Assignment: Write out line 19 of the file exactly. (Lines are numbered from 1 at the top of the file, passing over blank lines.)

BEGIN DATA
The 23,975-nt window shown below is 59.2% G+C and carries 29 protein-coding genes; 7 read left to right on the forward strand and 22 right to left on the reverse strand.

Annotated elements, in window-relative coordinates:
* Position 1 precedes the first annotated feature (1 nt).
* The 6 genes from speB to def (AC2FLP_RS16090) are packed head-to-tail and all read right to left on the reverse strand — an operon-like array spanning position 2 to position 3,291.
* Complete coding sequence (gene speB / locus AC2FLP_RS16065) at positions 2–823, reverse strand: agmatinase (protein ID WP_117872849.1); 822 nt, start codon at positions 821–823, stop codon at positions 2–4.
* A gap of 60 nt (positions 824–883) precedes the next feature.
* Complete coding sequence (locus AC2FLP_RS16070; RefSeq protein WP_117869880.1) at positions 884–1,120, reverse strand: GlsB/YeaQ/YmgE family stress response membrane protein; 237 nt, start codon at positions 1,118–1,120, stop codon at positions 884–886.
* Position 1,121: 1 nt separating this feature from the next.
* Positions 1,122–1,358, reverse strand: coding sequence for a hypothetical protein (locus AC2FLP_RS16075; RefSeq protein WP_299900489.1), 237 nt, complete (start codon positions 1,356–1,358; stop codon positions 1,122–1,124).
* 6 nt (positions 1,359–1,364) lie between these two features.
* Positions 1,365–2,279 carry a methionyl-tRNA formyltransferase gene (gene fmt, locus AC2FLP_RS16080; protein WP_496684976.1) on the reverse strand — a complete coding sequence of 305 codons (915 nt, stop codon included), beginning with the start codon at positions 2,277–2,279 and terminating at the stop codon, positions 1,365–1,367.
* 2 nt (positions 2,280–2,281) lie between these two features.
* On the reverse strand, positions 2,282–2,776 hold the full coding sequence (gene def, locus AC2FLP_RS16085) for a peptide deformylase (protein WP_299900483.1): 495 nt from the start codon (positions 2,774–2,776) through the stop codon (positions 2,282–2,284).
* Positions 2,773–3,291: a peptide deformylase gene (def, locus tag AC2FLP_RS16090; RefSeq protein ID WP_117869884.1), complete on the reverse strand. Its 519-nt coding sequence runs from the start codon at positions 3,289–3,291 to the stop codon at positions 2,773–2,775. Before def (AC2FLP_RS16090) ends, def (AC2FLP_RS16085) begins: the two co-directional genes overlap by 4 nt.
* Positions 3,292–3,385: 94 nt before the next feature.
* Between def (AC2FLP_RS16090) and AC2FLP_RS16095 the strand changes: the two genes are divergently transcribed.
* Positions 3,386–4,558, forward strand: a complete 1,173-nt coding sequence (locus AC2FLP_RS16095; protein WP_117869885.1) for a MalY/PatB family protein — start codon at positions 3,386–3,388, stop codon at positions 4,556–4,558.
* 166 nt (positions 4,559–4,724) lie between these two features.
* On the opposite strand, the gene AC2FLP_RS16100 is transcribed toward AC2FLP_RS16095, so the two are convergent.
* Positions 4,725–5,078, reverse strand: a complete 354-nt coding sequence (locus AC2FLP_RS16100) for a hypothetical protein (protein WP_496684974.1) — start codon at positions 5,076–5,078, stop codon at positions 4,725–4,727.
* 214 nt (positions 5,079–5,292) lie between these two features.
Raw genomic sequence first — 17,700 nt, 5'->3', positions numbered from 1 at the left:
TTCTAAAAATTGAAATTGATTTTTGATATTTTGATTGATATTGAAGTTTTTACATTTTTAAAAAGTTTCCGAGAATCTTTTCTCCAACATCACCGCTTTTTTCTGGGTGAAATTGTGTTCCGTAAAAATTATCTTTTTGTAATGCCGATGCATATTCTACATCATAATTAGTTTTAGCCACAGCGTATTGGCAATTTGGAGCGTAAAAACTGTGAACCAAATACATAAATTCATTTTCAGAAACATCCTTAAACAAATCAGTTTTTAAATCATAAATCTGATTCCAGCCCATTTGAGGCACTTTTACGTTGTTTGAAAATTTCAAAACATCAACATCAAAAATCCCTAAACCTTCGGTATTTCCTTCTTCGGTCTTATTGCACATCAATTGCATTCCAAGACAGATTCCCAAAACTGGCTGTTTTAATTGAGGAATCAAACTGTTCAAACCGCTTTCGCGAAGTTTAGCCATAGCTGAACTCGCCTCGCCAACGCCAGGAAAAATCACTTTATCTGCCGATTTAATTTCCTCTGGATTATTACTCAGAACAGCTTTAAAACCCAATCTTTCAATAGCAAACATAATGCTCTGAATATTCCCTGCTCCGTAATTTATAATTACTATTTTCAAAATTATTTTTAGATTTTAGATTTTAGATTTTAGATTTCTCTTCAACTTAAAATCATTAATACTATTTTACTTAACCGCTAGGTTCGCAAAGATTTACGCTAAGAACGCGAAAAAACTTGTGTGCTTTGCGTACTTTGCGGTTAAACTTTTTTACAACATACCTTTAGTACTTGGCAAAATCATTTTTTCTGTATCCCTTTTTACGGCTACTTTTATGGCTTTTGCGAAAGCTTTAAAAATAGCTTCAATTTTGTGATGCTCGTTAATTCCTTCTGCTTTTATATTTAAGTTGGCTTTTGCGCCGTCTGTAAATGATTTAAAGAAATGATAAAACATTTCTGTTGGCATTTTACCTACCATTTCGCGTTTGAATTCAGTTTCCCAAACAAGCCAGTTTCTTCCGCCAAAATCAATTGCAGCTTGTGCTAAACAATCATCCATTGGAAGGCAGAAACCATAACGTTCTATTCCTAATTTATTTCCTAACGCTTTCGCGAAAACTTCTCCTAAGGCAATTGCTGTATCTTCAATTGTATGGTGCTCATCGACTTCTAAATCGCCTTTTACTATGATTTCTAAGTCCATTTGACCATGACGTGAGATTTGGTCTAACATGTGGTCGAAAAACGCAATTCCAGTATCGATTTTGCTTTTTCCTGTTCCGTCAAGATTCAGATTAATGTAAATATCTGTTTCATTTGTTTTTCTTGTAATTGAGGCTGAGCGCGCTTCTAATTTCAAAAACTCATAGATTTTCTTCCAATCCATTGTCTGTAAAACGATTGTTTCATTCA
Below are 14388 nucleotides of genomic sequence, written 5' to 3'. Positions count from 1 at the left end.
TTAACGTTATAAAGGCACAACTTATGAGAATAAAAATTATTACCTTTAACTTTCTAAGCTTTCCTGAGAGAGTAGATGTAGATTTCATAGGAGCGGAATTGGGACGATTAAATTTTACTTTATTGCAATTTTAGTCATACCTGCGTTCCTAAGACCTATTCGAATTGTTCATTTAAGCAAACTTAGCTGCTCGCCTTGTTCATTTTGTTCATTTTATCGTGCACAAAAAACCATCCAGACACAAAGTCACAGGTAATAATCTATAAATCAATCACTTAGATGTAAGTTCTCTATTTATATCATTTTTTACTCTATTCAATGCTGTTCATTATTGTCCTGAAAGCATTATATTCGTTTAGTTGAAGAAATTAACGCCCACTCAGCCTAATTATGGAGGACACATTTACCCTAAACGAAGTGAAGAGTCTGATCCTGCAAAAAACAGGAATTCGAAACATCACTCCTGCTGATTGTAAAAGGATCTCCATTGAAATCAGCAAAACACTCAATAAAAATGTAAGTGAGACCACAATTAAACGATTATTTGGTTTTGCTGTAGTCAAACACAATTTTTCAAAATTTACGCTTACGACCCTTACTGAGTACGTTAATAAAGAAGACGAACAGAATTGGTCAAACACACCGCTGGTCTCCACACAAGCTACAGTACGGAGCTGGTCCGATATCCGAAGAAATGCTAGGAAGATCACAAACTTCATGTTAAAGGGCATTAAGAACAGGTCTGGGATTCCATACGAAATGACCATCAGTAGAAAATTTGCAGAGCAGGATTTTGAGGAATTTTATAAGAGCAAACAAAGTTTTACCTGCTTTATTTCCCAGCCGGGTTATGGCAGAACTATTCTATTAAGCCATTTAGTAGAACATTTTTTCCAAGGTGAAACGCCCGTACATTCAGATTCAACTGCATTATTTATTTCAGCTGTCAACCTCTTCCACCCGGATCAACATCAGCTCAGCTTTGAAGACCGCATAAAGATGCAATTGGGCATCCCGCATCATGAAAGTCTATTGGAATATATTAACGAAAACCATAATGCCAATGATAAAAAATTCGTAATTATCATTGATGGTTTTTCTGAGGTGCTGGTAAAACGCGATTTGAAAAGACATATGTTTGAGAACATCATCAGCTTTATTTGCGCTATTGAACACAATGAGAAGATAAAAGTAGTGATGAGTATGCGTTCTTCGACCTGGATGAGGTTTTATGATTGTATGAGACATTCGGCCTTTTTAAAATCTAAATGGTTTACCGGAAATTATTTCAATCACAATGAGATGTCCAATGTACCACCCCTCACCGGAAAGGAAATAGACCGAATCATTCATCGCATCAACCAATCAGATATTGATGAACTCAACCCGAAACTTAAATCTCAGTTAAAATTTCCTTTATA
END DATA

* On the opposite strand, the gene AC2FLP_RS16100 is transcribed toward AC2FLP_RS16095, so the two are convergent.